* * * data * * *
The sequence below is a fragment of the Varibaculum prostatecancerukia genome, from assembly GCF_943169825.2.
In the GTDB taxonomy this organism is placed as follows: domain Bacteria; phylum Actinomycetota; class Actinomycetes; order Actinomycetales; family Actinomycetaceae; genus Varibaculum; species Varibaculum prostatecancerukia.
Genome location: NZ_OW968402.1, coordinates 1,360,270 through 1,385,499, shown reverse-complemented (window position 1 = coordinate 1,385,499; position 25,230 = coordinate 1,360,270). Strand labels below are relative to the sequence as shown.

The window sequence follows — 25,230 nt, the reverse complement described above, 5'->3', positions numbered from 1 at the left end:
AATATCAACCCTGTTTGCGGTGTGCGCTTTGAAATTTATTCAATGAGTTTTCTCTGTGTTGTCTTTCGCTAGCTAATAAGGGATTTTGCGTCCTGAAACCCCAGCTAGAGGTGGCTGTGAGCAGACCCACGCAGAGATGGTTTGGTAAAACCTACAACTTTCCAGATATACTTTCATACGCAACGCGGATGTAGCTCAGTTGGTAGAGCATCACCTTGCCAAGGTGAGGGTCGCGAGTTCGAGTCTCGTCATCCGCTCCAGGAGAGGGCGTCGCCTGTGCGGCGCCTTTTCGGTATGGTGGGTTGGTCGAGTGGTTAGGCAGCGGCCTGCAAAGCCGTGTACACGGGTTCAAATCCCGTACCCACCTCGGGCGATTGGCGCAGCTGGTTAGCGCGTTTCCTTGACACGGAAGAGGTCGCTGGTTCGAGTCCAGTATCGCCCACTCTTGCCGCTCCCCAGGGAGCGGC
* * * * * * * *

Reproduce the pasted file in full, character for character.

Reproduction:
The sequence below is a fragment of the Varibaculum prostatecancerukia genome, from assembly GCF_943169825.2.
In the GTDB taxonomy this organism is placed as follows: domain Bacteria; phylum Actinomycetota; class Actinomycetes; order Actinomycetales; family Actinomycetaceae; genus Varibaculum; species Varibaculum prostatecancerukia.
Genome location: NZ_OW968402.1, coordinates 1,360,270 through 1,385,499, shown reverse-complemented (window position 1 = coordinate 1,385,499; position 25,230 = coordinate 1,360,270). Strand labels below are relative to the sequence as shown.

The window sequence follows — 25,230 nt, the reverse complement described above, 5'->3', positions numbered from 1 at the left end:
AATATCAACCCTGTTTGCGGTGTGCGCTTTGAAATTTATTCAATGAGTTTTCTCTGTGTTGTCTTTCGCTAGCTAATAAGGGATTTTGCGTCCTGAAACCCCAGCTAGAGGTGGCTGTGAGCAGACCCACGCAGAGATGGTTTGGTAAAACCTACAACTTTCCAGATATACTTTCATACGCAACGCGGATGTAGCTCAGTTGGTAGAGCATCACCTTGCCAAGGTGAGGGTCGCGAGTTCGAGTCTCGTCATCCGCTCCAGGAGAGGGCGTCGCCTGTGCGGCGCCTTTTCGGTATGGTGGGTTGGTCGAGTGGTTAGGCAGCGGCCTGCAAAGCCGTGTACACGGGTTCAAATCCCGTACCCACCTCGGGCGATTGGCGCAGCTGGTTAGCGCGTTTCCTTGACACGGAAGAGGTCGCTGGTTCGAGTCCAGTATCGCCCACTCTTGCCGCTCCCCAGGGAGCGGC